Today my arm muscles ache, my blood sugar is higher than it should be, my feet hurt, and my heart is overflowing with happiness. Why?
Because my dear niece got married on Saturday night. She is my daughter's life long friend, so when she asked her aunties to make forty pies for the wedding reception, I responded the only way an auntie can. "Yes," I said without hesitation, knowing full well that between rolling out pie crusts, sampling the wares, crying as she walked down the aisle, handing out pie at the reception, and boogieing at the dance, the Monday after would be a severe day of reckoning. Even so, I chose to say yes, grateful to be part of her day of celebration and happiness, and thankful for the tiredness of today.
Far too often, while caring for a baby with special needs, my husband and I felt like our ability to make choices for our child had been ripped away.
We didn't choose to have a son who needed surgery at birth.
We had to choose to send our baby to a hospital 750 miles away or to let him die.
We were too far from the hospital to choose the surgeon who would operate on our newborn.
We were 2 decades too early to choose family-centered care for his many hospital stays.
We were often too sleep-deprived and despairing to choose hope over despair.
During the first few years of our baby's life, we sometimes felt like the choices that should have been ours as parents had been hijacked by a distant God who couldn't possibly love our son as much as we did.
To this day, I sometimes grieve for the choices we couldn't make that might have eased our baby's pain and for the choices we made that caused him greater pain. But, I have learned, it is not wise to mourn the past for too long. When I feel the despair of those memories closing, I remind myself that the past is over. I reflect upon the moments when we knew God was in the room with our son and with us, when we knew He was not distant and unfeeling, but present and compassionate.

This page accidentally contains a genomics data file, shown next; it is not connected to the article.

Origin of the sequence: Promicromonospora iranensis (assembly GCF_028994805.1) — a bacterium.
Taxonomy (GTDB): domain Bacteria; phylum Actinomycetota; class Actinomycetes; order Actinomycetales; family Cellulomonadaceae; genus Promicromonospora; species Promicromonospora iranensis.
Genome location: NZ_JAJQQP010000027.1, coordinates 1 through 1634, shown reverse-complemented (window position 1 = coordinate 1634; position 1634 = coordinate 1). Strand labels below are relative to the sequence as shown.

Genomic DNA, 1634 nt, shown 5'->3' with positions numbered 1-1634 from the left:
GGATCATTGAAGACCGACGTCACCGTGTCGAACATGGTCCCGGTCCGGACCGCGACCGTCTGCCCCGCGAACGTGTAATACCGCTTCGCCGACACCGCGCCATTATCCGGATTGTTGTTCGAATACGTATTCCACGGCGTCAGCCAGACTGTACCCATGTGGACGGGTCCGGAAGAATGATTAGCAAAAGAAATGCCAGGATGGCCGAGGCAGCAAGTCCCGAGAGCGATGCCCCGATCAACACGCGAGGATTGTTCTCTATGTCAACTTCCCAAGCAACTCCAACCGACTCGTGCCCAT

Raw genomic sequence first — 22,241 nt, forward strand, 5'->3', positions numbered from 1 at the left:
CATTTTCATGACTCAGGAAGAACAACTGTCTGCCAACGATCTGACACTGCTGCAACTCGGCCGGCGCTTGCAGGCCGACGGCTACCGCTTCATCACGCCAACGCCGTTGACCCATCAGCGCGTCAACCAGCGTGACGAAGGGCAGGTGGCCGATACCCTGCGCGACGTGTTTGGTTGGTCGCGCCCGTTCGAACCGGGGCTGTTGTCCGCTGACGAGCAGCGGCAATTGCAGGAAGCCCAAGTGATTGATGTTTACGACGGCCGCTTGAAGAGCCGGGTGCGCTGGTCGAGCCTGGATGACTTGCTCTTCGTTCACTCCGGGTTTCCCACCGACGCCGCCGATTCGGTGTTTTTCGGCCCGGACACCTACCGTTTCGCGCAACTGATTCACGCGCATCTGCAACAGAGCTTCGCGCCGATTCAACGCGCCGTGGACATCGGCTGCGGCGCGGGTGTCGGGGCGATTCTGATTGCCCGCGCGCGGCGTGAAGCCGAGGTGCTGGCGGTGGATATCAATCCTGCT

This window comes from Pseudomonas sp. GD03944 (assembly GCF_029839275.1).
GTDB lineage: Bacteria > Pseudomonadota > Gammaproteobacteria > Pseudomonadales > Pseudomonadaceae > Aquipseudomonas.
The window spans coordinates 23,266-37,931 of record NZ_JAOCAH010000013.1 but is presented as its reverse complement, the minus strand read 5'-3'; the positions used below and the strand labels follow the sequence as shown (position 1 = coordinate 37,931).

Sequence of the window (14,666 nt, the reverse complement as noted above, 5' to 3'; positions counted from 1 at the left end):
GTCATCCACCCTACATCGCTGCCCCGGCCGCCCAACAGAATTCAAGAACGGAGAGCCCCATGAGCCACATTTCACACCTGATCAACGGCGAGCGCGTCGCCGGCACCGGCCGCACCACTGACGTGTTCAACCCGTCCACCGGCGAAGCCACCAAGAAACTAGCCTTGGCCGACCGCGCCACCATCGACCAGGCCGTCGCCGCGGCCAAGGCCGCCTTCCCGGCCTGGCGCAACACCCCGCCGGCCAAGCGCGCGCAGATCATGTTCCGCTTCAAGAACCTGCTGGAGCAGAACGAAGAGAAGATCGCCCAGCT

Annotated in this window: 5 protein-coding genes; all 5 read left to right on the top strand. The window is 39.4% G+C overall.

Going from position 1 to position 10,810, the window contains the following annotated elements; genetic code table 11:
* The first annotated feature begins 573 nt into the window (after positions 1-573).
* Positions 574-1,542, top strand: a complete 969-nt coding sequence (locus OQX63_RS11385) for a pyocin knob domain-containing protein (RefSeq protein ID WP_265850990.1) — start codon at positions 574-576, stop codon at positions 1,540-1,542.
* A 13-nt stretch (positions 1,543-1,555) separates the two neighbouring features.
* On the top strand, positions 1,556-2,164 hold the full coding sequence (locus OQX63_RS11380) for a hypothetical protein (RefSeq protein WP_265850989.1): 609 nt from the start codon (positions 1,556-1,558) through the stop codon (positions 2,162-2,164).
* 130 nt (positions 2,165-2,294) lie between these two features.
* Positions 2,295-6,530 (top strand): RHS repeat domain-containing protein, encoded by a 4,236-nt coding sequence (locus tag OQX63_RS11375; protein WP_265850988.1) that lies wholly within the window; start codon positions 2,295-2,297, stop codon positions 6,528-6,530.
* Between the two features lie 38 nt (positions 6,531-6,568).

Those moments have piled up over the years and led to the unshakeable conviction that at every pivotal juncture, God had provided choices.
We chose to send our son for tests that pinpointed the problem only hours after his birth.
We chose to send him to a university hospital near extended family.
We chose to entrust our son to a surgeon we never met, but who saved his life.
We chose to stay with son in the hospital, even though family-centered care was not yet a thing.
We chose friends who hoped and prayed for us when we were sleep-deprived and despairing.
God provided choices then. He provides choices now. In fact, He sets the same choice before us every minute and every hour of every day. He allows us to choose whether or not we will be grateful in, rather than for, our present circumstances.
He doesn't expect us to be grateful for a child's autism, for a hospital stay, or for a terminal diagnosis. He simply encourages us to choose gratitude for His presence and provision in when all other choices are gone. And when we choose gratitude, He gives us strength to take the next step, even as our hearts are bleeding.
So today, I choose to be grateful for tiredness in the wake of a wedding celebration and 40 pies. I choose to be grateful for a husband who danced with me at the reception. I choose to be grateful that, 34 years after surgery to repair his esophagus, my son was able to eat all the pie he wanted.